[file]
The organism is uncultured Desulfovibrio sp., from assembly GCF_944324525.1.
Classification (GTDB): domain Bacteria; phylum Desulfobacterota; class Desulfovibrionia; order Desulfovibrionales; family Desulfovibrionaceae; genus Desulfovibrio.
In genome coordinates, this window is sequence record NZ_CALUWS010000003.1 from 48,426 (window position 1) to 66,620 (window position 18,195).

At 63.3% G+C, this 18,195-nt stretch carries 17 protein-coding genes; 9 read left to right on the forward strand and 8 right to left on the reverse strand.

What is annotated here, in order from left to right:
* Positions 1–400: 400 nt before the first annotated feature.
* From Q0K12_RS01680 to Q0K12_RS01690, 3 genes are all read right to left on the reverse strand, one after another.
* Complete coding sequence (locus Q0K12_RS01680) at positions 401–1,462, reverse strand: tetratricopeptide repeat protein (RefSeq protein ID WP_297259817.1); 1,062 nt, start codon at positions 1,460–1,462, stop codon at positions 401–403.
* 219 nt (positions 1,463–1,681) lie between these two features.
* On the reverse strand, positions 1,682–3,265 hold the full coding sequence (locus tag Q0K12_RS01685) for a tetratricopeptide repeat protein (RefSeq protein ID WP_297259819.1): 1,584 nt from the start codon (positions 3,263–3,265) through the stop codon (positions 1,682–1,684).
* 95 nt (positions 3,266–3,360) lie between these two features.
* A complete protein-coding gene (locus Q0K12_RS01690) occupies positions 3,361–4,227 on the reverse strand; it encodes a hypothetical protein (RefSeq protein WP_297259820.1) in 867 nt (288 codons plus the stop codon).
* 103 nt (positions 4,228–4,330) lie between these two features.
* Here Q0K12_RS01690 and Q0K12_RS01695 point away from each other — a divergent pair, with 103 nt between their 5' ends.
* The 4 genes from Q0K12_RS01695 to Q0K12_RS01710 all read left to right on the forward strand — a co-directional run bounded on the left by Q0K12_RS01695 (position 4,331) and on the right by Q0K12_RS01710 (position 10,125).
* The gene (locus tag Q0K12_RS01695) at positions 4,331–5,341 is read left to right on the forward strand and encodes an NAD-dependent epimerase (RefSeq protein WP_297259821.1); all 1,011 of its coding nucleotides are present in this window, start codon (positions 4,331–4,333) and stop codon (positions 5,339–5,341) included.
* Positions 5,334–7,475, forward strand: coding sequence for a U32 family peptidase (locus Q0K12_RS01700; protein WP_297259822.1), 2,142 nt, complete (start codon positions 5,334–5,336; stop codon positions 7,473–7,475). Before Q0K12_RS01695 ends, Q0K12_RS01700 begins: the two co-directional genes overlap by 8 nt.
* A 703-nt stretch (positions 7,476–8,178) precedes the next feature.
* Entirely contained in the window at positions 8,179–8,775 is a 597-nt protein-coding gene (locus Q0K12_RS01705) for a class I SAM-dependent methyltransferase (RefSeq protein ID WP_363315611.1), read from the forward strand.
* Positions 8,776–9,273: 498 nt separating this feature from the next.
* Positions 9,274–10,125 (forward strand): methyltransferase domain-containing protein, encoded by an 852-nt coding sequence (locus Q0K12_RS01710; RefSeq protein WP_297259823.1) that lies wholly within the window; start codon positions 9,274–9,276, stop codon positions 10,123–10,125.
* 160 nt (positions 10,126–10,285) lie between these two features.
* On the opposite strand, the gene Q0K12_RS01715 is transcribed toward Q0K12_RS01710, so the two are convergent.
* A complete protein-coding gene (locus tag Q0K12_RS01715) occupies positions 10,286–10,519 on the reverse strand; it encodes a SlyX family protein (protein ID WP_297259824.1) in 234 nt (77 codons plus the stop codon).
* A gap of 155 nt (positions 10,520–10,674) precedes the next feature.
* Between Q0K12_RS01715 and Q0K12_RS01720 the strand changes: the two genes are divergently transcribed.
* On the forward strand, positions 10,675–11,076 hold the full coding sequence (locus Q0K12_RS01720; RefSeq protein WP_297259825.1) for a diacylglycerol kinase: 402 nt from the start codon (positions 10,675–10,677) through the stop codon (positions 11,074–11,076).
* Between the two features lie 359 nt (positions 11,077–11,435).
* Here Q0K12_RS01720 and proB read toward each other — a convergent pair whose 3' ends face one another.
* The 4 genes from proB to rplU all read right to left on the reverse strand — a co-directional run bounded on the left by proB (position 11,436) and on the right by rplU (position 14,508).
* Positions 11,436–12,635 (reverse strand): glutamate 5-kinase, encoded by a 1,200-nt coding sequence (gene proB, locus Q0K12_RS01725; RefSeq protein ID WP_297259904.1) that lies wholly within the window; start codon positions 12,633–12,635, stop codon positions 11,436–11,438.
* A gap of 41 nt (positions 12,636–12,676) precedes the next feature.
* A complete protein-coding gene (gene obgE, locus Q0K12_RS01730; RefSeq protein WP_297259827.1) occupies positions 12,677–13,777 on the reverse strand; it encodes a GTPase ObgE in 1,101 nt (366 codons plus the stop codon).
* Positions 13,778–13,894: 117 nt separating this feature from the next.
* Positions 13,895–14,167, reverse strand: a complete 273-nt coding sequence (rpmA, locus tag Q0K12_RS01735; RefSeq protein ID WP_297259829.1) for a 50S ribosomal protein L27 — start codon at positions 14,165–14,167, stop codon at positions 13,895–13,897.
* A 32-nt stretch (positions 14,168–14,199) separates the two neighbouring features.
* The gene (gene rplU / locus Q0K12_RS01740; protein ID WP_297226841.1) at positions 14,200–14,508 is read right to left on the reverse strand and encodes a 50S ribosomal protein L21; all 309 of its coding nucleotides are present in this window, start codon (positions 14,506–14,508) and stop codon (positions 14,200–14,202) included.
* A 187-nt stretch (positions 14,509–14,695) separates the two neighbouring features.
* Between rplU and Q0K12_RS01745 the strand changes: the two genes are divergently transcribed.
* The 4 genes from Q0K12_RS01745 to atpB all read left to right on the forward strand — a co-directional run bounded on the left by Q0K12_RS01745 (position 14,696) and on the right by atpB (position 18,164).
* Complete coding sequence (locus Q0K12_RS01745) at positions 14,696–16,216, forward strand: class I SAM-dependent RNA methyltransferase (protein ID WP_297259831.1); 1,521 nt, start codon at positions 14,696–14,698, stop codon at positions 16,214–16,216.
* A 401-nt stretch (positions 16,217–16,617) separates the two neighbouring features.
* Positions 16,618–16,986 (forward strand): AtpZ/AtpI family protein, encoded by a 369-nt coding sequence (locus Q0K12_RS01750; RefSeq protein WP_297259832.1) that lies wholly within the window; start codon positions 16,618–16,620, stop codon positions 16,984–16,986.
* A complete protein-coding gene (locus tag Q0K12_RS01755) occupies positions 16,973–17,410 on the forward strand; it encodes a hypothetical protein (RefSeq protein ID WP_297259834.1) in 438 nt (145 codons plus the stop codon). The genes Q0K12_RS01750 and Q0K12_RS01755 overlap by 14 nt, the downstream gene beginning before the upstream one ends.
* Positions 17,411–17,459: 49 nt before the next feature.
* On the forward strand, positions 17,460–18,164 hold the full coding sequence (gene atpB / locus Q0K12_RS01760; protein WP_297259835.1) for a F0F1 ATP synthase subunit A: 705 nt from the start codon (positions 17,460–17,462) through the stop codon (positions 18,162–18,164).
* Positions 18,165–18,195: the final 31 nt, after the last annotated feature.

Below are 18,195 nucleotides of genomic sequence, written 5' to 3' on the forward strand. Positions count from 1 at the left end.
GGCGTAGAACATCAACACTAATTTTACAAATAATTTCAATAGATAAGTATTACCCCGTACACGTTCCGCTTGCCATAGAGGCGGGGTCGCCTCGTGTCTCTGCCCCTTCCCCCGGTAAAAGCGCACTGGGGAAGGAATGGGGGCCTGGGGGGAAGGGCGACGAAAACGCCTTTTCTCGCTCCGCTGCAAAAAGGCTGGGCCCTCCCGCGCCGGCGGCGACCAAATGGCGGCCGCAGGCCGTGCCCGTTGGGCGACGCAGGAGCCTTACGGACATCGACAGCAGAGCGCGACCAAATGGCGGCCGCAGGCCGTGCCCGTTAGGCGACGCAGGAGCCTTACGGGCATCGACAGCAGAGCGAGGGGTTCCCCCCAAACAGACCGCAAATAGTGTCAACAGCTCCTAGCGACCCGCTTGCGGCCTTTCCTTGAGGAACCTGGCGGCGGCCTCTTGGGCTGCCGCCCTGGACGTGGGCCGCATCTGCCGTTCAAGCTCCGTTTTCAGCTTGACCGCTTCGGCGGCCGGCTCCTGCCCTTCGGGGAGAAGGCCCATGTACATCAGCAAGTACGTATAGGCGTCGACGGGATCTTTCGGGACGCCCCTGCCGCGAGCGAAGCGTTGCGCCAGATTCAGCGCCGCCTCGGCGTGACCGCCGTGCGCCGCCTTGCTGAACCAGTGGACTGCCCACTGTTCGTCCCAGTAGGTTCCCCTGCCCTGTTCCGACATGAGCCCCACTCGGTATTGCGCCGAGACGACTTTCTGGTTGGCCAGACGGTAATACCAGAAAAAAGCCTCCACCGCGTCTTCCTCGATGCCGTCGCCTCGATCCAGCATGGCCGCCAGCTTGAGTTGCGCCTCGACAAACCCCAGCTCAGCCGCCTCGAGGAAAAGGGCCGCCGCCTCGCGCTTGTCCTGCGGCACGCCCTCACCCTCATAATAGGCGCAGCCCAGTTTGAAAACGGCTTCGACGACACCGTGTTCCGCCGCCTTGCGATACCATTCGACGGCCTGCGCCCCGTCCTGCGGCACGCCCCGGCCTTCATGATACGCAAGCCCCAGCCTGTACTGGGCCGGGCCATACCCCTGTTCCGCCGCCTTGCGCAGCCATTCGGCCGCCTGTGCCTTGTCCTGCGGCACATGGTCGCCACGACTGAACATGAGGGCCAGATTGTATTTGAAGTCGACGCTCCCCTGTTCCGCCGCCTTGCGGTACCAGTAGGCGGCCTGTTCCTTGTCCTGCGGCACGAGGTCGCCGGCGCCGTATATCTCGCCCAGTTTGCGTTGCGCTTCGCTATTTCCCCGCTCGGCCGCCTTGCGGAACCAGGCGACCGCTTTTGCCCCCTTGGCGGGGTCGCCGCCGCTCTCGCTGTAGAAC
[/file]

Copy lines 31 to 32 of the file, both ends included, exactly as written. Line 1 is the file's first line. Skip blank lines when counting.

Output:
* Positions 11,436–12,635 (reverse strand): glutamate 5-kinase, encoded by a 1,200-nt coding sequence (gene proB, locus Q0K12_RS01725; RefSeq protein ID WP_297259904.1) that lies wholly within the window; start codon positions 12,633–12,635, stop codon positions 11,436–11,438.
* A gap of 41 nt (positions 12,636–12,676) precedes the next feature.